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 In 1899, Gertrude Bell returned to the Middle East and visited Palestine and Syria, touching off a period of sustained travel there and in Asia and Europe. Her writings on her experiences across the globe informed British audiences about the distant parts of their empire. Bell’s works published during the two decades preceding World War I include Safar Nameh (1894), Poems from the Divan of Hafiz (1897), The Desert and the Sown (1907), The Thousand and One Churches (1909) and Amurath to Amurath (1911). Bell also maintained a vast correspondence during this period, which was eventually compiled and published in 1927.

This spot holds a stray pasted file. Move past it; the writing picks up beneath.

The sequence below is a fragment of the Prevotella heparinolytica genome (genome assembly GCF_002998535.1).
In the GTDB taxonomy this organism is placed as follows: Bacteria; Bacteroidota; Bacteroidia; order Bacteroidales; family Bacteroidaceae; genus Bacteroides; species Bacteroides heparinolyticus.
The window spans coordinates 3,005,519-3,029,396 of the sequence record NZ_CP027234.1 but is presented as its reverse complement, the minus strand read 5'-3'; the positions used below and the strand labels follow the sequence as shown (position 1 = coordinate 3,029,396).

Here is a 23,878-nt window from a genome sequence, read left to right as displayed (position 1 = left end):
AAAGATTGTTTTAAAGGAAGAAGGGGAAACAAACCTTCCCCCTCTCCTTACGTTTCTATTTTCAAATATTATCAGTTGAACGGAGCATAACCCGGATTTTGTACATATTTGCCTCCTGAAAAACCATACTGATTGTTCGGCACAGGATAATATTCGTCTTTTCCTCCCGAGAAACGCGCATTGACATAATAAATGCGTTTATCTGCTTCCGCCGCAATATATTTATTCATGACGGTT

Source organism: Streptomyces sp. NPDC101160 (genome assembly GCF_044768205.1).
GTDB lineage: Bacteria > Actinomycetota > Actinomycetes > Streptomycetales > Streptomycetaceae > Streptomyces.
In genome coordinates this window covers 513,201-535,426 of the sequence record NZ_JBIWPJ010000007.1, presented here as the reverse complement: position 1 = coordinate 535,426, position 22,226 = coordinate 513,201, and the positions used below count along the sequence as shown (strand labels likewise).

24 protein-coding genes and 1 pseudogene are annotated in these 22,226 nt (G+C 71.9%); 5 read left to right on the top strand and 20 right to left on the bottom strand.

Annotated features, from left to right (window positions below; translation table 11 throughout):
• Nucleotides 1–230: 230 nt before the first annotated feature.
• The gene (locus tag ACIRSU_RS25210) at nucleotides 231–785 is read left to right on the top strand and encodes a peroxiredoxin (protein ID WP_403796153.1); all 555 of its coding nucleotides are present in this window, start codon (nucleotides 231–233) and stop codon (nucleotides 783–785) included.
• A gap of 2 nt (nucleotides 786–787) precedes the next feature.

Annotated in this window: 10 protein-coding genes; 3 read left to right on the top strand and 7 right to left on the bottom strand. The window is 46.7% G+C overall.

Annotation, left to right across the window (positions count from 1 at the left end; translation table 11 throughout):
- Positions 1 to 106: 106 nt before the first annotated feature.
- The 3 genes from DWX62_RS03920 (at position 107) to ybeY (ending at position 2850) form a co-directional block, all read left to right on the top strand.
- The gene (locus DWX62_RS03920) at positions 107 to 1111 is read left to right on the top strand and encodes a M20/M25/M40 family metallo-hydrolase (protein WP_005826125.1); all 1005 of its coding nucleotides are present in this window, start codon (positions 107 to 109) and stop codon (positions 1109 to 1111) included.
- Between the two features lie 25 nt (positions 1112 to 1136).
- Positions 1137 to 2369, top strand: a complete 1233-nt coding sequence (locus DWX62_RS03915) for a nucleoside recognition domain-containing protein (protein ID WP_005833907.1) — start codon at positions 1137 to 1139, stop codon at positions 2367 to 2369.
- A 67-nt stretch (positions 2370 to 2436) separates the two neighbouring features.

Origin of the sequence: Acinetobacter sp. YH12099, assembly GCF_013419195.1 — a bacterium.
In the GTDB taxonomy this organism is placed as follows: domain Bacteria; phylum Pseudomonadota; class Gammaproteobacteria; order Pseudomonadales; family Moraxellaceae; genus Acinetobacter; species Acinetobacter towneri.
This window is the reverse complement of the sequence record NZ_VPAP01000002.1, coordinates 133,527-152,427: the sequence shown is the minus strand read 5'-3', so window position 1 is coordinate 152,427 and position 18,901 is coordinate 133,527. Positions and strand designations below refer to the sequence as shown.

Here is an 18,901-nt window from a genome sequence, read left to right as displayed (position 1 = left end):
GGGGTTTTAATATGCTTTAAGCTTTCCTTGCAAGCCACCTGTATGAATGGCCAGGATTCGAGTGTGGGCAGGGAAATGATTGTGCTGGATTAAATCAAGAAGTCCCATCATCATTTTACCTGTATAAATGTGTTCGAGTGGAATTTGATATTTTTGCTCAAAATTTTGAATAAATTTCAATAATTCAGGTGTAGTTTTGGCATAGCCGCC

During World War I, Bell worked for the Red Cross in France before joining the a British intelligence unit in Cairo, Egypt, known as the Arab Bureau. There, she collaborated with famed British traveler T.E. Lawrence to try to forge alliances with Arab tribes. Her writings about her experiences in the Middle East—particularly in Iraq—continue to be studied and referenced by policy experts in the 21st century.

British forces eventually captured Baghdad in 1917. Subsequently, Bell became involved in the political reinvention of Mesopotamia, where she helped colonial authorities install ruler Faisal I as monarch of Iraq. Fluent in Arabic and Persian, Bell assisted British diplomats and local rulers in the construction of a stable government infrastructure. She was the only woman present at the 1921 Conference in Cairo, convened by Winston Churchill to determine the boundaries of the Iraqi state.